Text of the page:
Suburban sprawl cancels carbon-footprint savings of dense urban cores


Monday, July 14, 2014

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UC Berkeley News Center

California Hydrologic Regions Map and Data

California Hydrologic Regions

CoolClimate Calculator for U.S. households

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How cool is your household? Calculate and compare your carbon footprint to similar households and create a personalized climate action plan with this popular, user-friendly tool.

Go to the CoolClimate Calculator.

CoolClimate Calculator for Small Businesses

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See how the carbon footprint of your business compares to similar businesses, see which actions you can take will reduce your impact at the lowest cost and create a personalized climate action plan.

Go to the CoolClimate Calculator for small businesses.

Behavior, Energy and Climate Change Conference

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The Behavior, Energy and Climate Change (BECC) Conference 2013 is the premier event focused on understanding behavior and decision-making with respect to energy usage, greenhouse gas emissions, climate change, and sustainability. Annually, 700 participants come together to share new research, discuss innovative policy and program strategies, build networks, and find potential partners for collaboration. Chris Jones has served as co-chair since 2011.

Visit http://beccconference.org for more information.

Like a thumb, carbon footprint is unique


Monday, June 13, 2011

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GreenPoint Rated Climate Calculator

Project Information: 

The objectives of this project are to improve and expand quantification of energy and carbon footprint scores in the existing GreenPoint Rated Climate Footprint Calculator and to align the calculation methodologies with HERS II. Additional features will include incorporation of time dependent valuation (TDV), energy and non‐energy benefits of water efficiency improvements, embodied energy in construction materials, and quantification of post‐occupancy recycling in homes.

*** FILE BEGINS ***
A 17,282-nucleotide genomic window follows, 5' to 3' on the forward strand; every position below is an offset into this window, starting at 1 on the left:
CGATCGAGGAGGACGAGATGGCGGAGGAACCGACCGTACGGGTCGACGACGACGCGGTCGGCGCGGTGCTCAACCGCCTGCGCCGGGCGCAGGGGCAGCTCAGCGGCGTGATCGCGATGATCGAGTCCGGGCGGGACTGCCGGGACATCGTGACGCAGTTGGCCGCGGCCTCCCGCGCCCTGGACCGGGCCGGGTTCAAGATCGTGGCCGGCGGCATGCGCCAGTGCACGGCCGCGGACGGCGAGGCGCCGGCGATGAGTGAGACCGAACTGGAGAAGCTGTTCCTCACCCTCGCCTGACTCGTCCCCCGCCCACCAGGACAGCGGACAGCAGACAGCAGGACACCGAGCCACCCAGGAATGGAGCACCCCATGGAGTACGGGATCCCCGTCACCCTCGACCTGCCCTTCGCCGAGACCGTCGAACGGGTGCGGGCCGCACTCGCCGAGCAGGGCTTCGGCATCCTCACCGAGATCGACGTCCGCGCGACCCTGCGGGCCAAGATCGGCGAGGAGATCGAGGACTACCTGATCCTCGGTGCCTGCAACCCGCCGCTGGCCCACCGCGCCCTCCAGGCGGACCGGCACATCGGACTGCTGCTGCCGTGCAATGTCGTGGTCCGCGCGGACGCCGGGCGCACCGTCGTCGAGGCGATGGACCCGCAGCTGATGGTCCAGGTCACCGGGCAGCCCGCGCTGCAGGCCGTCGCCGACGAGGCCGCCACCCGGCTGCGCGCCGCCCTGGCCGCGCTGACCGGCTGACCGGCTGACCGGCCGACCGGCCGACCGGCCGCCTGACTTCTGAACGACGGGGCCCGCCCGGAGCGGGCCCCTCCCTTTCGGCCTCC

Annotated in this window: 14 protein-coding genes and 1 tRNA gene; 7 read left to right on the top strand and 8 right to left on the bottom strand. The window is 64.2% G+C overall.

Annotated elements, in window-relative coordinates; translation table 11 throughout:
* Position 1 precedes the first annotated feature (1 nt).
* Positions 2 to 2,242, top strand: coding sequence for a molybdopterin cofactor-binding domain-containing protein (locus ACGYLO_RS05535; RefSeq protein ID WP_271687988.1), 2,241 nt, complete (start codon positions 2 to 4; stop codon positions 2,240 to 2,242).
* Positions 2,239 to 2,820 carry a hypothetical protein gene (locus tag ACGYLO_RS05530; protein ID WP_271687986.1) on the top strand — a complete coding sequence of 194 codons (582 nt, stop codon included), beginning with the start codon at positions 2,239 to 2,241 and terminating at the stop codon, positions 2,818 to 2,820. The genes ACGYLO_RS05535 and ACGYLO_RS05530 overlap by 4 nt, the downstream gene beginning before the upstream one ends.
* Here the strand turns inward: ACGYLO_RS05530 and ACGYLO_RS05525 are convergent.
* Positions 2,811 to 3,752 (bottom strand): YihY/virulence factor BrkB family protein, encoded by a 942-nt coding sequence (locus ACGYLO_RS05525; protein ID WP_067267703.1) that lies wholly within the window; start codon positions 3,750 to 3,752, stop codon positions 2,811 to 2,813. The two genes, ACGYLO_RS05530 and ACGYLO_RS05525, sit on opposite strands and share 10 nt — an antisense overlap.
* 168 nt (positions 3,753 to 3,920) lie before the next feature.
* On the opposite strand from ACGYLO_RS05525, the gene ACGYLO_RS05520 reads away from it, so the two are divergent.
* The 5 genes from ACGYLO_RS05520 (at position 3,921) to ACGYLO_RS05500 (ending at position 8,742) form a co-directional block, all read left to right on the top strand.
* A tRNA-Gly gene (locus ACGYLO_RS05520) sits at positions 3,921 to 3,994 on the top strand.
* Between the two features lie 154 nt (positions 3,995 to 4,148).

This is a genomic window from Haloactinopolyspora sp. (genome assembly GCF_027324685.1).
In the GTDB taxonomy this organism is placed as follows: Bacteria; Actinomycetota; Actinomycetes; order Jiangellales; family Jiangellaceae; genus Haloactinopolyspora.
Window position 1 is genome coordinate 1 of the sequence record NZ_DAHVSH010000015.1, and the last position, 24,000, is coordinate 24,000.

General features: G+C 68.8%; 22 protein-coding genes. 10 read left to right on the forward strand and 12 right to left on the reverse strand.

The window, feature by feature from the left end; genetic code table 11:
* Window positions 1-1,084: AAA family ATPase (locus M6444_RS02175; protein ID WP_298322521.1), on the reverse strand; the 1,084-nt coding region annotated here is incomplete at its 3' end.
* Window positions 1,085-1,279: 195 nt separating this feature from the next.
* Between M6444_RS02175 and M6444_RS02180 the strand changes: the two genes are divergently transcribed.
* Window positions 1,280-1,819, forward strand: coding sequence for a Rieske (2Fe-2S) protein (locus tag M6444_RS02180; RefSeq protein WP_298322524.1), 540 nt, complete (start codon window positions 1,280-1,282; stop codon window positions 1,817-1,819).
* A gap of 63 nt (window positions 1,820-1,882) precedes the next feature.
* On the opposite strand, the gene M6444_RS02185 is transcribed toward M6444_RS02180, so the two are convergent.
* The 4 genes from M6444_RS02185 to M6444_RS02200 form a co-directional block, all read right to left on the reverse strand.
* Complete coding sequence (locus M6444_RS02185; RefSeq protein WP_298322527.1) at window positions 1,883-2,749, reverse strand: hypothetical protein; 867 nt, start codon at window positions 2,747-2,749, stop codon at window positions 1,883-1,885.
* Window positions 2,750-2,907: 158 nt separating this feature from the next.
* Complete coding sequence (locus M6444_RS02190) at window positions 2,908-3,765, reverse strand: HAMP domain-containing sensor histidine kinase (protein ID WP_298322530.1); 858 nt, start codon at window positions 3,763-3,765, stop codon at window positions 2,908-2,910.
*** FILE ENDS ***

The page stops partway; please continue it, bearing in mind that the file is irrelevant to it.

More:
View the Final Report.

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PG&E Supply Chain Analysis

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Supply chain carbon management is emerging as a promising new strategy to reduce economy-wide greenhouse gas (GHG) emissions. Roughly one third of all U.S. emissions result from the production of goods and services. Quantifying the environmental impacts of products and services is the primary objective of life cycle assessment (LCA); however, these techniques to-date have rarely been applied to companies as a whole. Instead, companies have typically limited accounting and reporting of GHG emissions to direct combustion of fossil fuels (Scope 1) and emissions resulting from purchased electricity (Scope 2).
New standards for inclusion of supply chain emissions in GHG reporting have been proposed by the World Resources Institute and the World Business Council for Sustainable Development and dozens of companies are currently testing the protocol. While the proposed standard requires reporting of the largest sources of emissions, it does not specify methodologies to quantify these emissions.
The current proposal will illustrate a “stepping stone approach” to life cycle assessment, providing increasingly detailed information on supply chain emissions resulting from roughly $3 billion of procurement by Pacific Gas and Electric Company. Input-output life cycle assessment will first be used to identify carbon “hotspots” in supply chains. Increasingly detailed information on PG&Eʼs suppliers will then be used to refine the results and to quantify GHG emission reduction opportunities. The published results will provide a detailed case study of supply chain carbon accounting and management.

Sponsors/Supporting Organizations: 
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